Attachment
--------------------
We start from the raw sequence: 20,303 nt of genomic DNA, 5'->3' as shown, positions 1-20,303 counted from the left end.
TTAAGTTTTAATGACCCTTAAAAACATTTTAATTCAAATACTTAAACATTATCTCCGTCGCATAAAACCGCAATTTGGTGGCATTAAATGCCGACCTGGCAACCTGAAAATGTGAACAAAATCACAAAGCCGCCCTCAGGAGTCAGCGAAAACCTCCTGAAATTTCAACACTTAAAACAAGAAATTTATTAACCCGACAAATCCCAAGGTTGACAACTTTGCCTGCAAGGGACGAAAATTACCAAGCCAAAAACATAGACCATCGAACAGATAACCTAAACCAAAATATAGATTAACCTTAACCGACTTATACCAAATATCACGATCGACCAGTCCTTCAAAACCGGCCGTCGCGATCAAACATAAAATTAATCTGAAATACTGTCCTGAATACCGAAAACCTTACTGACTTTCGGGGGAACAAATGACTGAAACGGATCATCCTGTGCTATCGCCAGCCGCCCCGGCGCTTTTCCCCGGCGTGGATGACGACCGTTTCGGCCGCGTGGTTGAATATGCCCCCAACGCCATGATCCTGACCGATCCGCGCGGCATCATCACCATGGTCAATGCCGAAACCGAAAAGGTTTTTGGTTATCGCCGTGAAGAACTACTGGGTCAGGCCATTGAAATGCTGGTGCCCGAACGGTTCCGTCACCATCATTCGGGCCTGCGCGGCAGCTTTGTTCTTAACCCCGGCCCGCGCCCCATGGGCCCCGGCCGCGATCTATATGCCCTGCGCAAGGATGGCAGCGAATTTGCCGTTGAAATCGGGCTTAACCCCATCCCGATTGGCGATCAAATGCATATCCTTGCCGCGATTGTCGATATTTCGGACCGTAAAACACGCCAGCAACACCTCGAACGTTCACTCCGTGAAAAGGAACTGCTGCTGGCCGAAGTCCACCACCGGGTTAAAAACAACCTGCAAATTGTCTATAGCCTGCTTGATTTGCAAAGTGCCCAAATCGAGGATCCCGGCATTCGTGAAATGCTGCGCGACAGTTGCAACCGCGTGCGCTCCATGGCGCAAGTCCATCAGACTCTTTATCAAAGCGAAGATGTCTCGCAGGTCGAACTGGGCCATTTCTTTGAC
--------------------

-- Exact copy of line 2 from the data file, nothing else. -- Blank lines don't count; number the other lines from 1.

TTAAGTTTTAATGACCCTTAAAAACATTTTAATTCAAATACTTAAACATTATCTCCGTCGCATAAAACCGCAATTTGGTGGCATTAAATGCCGACCTGGCAACCTGAAAATGTGAACAAAATCACAAAGCCGCCCTCAGGAGTCAGCGAAAACCTCCTGAAATTTCAACACTTAAAACAAGAAATTTATTAACCCGACAAATCCCAAGGTTGACAACTTTGCCTGCAAGGGACGAAAATTACCAAGCCAAAAACATAGACCATCGAACAGATAACCTAAACCAAAATATAGATTAACCTTAACCGACTTATACCAAATATCACGATCGACCAGTCCTTCAAAACCGGCCGTCGCGATCAAACATAAAATTAATCTGAAATACTGTCCTGAATACCGAAAACCTTACTGACTTTCGGGGGAACAAATGACTGAAACGGATCATCCTGTGCTATCGCCAGCCGCCCCGGCGCTTTTCCCCGGCGTGGATGACGACCGTTTCGGCCGCGTGGTTGAATATGCCCCCAACGCCATGATCCTGACCGATCCGCGCGGCATCATCACCATGGTCAATGCCGAAACCGAAAAGGTTTTTGGTTATCGCCGTGAAGAACTACTGGGTCAGGCCATTGAAATGCTGGTGCCCGAACGGTTCCGTCACCATCATTCGGGCCTGCGCGGCAGCTTTGTTCTTAACCCCGGCCCGCGCCCCATGGGCCCCGGCCGCGATCTATATGCCCTGCGCAAGGATGGCAGCGAATTTGCCGTTGAAATCGGGCTTAACCCCATCCCGATTGGCGATCAAATGCATATCCTTGCCGCGATTGTCGATATTTCGGACCGTAAAACACGCCAGCAACACCTCGAACGTTCACTCCGTGAAAAGGAACTGCTGCTGGCCGAAGTCCACCACCGGGTTAAAAACAACCTGCAAATTGTCTATAGCCTGCTTGATTTGCAAAGTGCCCAAATCGAGGATCCCGGCATTCGTGAAATGCTGCGCGACAGTTGCAACCGCGTGCGCTCCATGGCGCAAGTCCATCAGACTCTTTATCAAAGCGAAGATGTCTCGCAGGTCGAACTGGGCCATTTCTTTGAC